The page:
Cuts affect our nations health, economic growth and national competitiveness.
Proposed reduction in House would bring NIH back to fiscal year 2008 levels.
Former Congressman, AACR officer and scientist addressed media Sunday, April 3.
ORLANDO, Fla. – The U.S. Congress will soon be facing another budget showdown as their sixth continuing resolution expires on April 8, 2011. While the entire government has been without permanent appropriations for nearly six months, the House Republicans and Senate Democrats continue to remain far apart on resolving the fiscal year FY2011 budget.
Among the myriad of issues under discussion is a House-passed bill (H.R. 1), which cuts funding for the National Institutes of Health (NIH) by $1.6 billion in FY2011. The alternative Senate proposal would maintain NIH funding at current levels (FY2010). A cut of this magnitude proposed by the House would slow research progress and squander invaluable scientific opportunities, to the detriment of our nations health and our ability to maintain leadership in the global innovation economy.
Jon Retzlaff, managing director of the AACRs Office of Science Policy and Government Affairs in Washington, D.C., said the $1.6 billion cut would leave the NIH budget at $29.4 billion, which is where it was in fiscal year 2008. However, when adjusted for biomedical inflation, H.R. 1 reduces NIHs funding capacity to just slightly above the FY2001 level.
“The numbers are staggering because even at 2010 levels the NIH has lost 13 percent of its purchasing power since 2003 because increases have not kept pace with inflation,” said Retzlaff. “It is unfathomable that members of Congress are considering this draconian cut to the NIH budget at a time when we are poised to make a quantum leap in our abilities to help millions of patients. The AACR will work with our allies in Congress and the advocacy community to ensure that NIH is funded at least at its FY 2010 level.”
Retzlaff addressed the media on Sunday, April 3 at 3:00 p.m. ET in room W313 of the Orange Country Convention Center. He was joined by:
- The Honorable John Edward Porter, who, as chairman of the House Appropriations Subcommittee on Labor, Health and Human Services, Education and Related Agencies from 1995-2000, made cancer and biomedical research his highest national priority. Former Congressman Porter is receiving the 2011 AACR Award for Distinguished Service and Global Impact in Cancer and Biomedical Research for his significant and sustained contributions to cancer and biomedical research, including his leadership of the effort to double the budget of the NIH. Porter is currently chairman of Research!America and acting chair of the Foundation for the NIH.
- Rebecca B. Riggins, Ph.D., assistant professor of oncology at Georgetown Lombardi Comprehensive Cancer Center. As a young scientist, Riggins received a grant from the American Recovery and Reinvestment Act of 2009 to study the role of Bisphenol A (BPA) in breast cancer risk. A $1.6 billion cut in NIH funding would jeopardize her ability to successfully compete for funding that is critical to her ongoing translational studies and the training of future cancer researchers.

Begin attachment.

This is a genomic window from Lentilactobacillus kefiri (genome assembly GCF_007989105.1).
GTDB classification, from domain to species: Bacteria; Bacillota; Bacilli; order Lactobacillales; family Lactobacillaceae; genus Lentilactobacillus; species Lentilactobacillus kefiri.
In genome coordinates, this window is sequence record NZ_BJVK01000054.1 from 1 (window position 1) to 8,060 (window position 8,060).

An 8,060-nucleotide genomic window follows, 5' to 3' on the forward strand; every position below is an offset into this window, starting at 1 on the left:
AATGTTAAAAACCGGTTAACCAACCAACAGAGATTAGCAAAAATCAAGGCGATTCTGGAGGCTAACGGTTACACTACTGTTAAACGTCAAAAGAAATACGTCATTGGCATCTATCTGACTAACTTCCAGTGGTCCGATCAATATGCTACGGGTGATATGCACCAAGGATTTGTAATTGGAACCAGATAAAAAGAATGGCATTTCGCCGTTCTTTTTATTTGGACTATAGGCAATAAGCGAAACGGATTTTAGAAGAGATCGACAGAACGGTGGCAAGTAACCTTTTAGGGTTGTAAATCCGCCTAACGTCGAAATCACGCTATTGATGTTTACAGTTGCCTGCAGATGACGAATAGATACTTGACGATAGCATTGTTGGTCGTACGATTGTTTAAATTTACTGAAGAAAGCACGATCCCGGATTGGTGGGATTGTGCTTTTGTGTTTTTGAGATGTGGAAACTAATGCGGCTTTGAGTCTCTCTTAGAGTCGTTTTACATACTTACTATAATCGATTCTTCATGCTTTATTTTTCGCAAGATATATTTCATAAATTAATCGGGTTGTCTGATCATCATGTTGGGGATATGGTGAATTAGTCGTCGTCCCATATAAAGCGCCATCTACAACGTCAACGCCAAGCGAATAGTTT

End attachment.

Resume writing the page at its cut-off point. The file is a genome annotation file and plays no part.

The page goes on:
- Carolyn Langlie-Lesnik, R.N., a nine-year survivor of signet ring appendiceal adenocarcinoma, a rare cancer which has a 90 percent mortality rate. Langlie-Lesnik owes her survival to the sort of groundbreaking research funded by the NIH and now works to help others with her condition as president of the Appendix Cancer Connection, Inc.
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The mission of the American Association for Cancer Research is to prevent and cure cancer. Founded in 1907, the AACR is the worlds oldest and largest professional organization dedicated to advancing cancer research. The membership includes 33,000 basic, translational and clinical researchers; health care professionals; and cancer survivors and advocates in the United States and more than 90 other countries. The AACR marshals the full spectrum of expertise from the cancer community to accelerate progress in the prevention, diagnosis and treatment of cancer through high-quality scientific and educational programs. It funds innovative, meritorious research grants, research fellowships and career development awards. The AACR Annual Meeting attracts more than 18,000 participants who share the latest discoveries and developments in the field. Special conferences throughout the year present novel data across a wide variety of topics in cancer research, treatment and patient care. Including Cancer Discovery, the AACR publishes seven major peer-reviewed journals: Cancer Research; Clinical Cancer Research; Molecular Cancer Therapeutics; Molecular Cancer Research; Cancer Epidemiology, Biomarkers & Prevention; and Cancer Prevention Research. AACR journals represented 20 percent of the market share of total citations in 2009. The AACR also publishes CR, a magazine for cancer survivors and their families, patient advocates, physicians and scientists.
In Orlando, April 2-6: